23. Fire and Fury - WW II Version

    Please feel free to correct me. Both my dad and uncles were WWII combat veterans, my dad's platoon liberated a Nazi Concentration Camp, we've had extensive conversations about Dresden, my dad is aghast in retrospect, but at the time, he remembers a different take, one closer to "Bomber Harris." He was in Germany and Belgium during WWII. And what I wrote doesn't disagree with history books. As for the movie, it's a largely forgotten movie that doesn't have a whole lot to do with Dresden, but it's a beautifully-shot film by a New Zealand filmmaker, it's amazing what he did with Kiwi ingenuity and a very small budget. Now, a bit off of that subject, but I know that you consider yourself a student in mental health, and it's a subject I also like. Would you reread your response up there? There is a lot of aggression and hatred in what amounts to basically a disagreement on a subtle take of history. Why? Why would you start a conversation with so much anger? Do you need attention? Are you in pain? Do you have a general fear of certain people? It's a really odd way to discuss something, and it seems there is something deeper at play then your opinion on WWII history. For all I know you may have even agreed with me before you put fingers to keyboard, because you weren't actually specific about what you thought was wrong. It might make you feel better to talk about what's bothering you. I have found that fellow Anarchists are friends in a real way, they actually do give a shit. Maybe it will help you if I go first? I have a lot of frustration in my life, my job is unfulfilling, and I find that SA gives me a chance to discuss things with other intelligent people in a way that's difficult to get by non-electronic means. When I lived in NYC, I found it easy to have deep discussions like this in cafes and bars. But in my other cities, and back to my original state, I find it close to impossible. I love living next to the mountains and surrounded by wildlife, wind and snow, but there is no bar within walking distance, I don't like to drive after drinking, and with my family obligations I don't feel comfortable hiring a car to get home. It's intellectually lonely. I'm naturally a gregarious person, and it would be awesome if I could have a job that really had me think and create. But because of my family and health insurance obligations, I'm somewhat locked into what I'm doing. I'm getting older and it feels like my ambitions are escaping me. Do you want to give it a go Soaked? It might help. It helped me, I just decided that I will go to our office holiday party tonight, even though my wife has to work.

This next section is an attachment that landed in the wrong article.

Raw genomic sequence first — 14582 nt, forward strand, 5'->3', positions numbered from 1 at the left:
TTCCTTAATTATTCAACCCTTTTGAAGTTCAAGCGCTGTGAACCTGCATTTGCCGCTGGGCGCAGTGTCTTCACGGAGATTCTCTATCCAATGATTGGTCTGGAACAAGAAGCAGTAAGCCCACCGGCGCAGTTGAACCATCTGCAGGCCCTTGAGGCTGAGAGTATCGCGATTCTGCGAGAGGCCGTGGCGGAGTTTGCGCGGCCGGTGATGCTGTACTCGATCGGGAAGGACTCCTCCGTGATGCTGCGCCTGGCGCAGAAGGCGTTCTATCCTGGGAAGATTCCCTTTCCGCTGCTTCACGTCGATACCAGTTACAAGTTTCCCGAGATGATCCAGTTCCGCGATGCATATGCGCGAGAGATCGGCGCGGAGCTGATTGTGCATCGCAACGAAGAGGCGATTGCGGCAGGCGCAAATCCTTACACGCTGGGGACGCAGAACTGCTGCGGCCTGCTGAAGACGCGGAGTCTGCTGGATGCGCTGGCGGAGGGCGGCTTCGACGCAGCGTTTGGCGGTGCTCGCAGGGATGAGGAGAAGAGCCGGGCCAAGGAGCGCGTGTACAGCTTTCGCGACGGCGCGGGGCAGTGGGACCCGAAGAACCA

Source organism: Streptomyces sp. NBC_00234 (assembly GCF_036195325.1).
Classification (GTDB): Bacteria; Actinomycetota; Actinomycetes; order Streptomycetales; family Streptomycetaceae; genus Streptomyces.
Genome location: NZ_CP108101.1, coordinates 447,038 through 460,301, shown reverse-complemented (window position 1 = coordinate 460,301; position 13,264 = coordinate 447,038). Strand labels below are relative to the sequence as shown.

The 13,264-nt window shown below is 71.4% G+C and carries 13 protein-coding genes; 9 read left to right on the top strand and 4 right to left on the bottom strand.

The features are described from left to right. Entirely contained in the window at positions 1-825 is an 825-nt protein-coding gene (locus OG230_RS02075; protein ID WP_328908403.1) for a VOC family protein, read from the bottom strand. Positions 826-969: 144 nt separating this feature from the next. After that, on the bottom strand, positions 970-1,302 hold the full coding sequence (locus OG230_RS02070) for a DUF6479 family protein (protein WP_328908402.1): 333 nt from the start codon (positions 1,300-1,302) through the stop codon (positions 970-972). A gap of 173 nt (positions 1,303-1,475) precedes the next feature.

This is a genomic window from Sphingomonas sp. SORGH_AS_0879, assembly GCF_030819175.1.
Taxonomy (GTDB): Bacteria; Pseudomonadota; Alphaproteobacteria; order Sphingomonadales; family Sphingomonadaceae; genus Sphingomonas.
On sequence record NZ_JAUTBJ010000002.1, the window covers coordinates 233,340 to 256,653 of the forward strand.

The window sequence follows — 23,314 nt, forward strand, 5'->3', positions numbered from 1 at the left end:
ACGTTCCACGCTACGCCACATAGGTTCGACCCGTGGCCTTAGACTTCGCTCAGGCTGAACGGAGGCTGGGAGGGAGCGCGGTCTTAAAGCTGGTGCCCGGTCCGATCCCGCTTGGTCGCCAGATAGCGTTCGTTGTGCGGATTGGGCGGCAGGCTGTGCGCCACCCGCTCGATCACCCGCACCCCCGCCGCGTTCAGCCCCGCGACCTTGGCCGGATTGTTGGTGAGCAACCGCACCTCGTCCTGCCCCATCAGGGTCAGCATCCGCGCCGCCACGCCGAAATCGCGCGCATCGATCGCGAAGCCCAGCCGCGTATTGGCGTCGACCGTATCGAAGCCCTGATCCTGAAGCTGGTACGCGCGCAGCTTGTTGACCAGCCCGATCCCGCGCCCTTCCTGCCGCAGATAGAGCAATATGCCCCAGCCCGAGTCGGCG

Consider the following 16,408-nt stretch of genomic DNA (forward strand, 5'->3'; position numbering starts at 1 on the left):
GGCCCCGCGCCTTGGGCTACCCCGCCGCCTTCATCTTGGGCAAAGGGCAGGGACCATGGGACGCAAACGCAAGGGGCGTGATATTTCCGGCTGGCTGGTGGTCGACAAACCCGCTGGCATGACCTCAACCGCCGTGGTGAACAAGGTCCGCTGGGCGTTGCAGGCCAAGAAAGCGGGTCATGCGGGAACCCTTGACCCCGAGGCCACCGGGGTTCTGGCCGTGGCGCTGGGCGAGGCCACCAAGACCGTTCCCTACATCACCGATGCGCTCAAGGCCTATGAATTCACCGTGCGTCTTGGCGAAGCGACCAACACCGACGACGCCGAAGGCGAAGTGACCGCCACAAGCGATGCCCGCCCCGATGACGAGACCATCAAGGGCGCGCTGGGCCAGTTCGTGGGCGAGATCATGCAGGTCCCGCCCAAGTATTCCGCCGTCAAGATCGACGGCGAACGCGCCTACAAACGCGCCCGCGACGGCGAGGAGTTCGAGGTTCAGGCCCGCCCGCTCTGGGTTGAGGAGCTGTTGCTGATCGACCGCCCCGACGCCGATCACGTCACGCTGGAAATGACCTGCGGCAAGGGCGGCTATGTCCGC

24. Fire and Fury - WW II Version

    Hard to say, but it's like the British bombardier commander (apparently a take on Arthur Harris) character said in the movie Map of the Human Heart, "all big decisions are personal." It's probably true in the case of Dresden, I'm not sure that the USAAF had the bandwidth to doubt the Commonwealth's assessment of Dresden at that point as a communications hub. We dropped bombs because bombs were being dropped, the wartime equivalent of the 6 foot 5, 375 lb. linebacker. In retrospect, Germany didn't have the morale to fight on. How much of that had to do with Dresden burning to the ground will probably never be known. But one of the distasteful sides of war is that the beauty of a city and its civilian inhabitants is held to a value that the victims of those same people were not. Dresden was barely a taste of the agony created by Germany, it's hard to revise that in any way.
  25. Monsanto is killing you

    DDT as a vector control wasn't reintroduced, you're still confused. And there are obviously lots of vector controls better than DDT, because malaria cases continue to plummet in Africa even as they use less of the stuff, even for vector control. Your hard-on for DDT is nothing unique, there were hundreds of politically-motivated pundits like you who had the same little song and dance. What's unique about you is that it's 2018, and you're doing their song and dance from nearly twenty years ago. Were you listening to Chumbawamba on your Sony Discman when you accidentally fell into a cryogenic freezer, and then just got defrosted last week?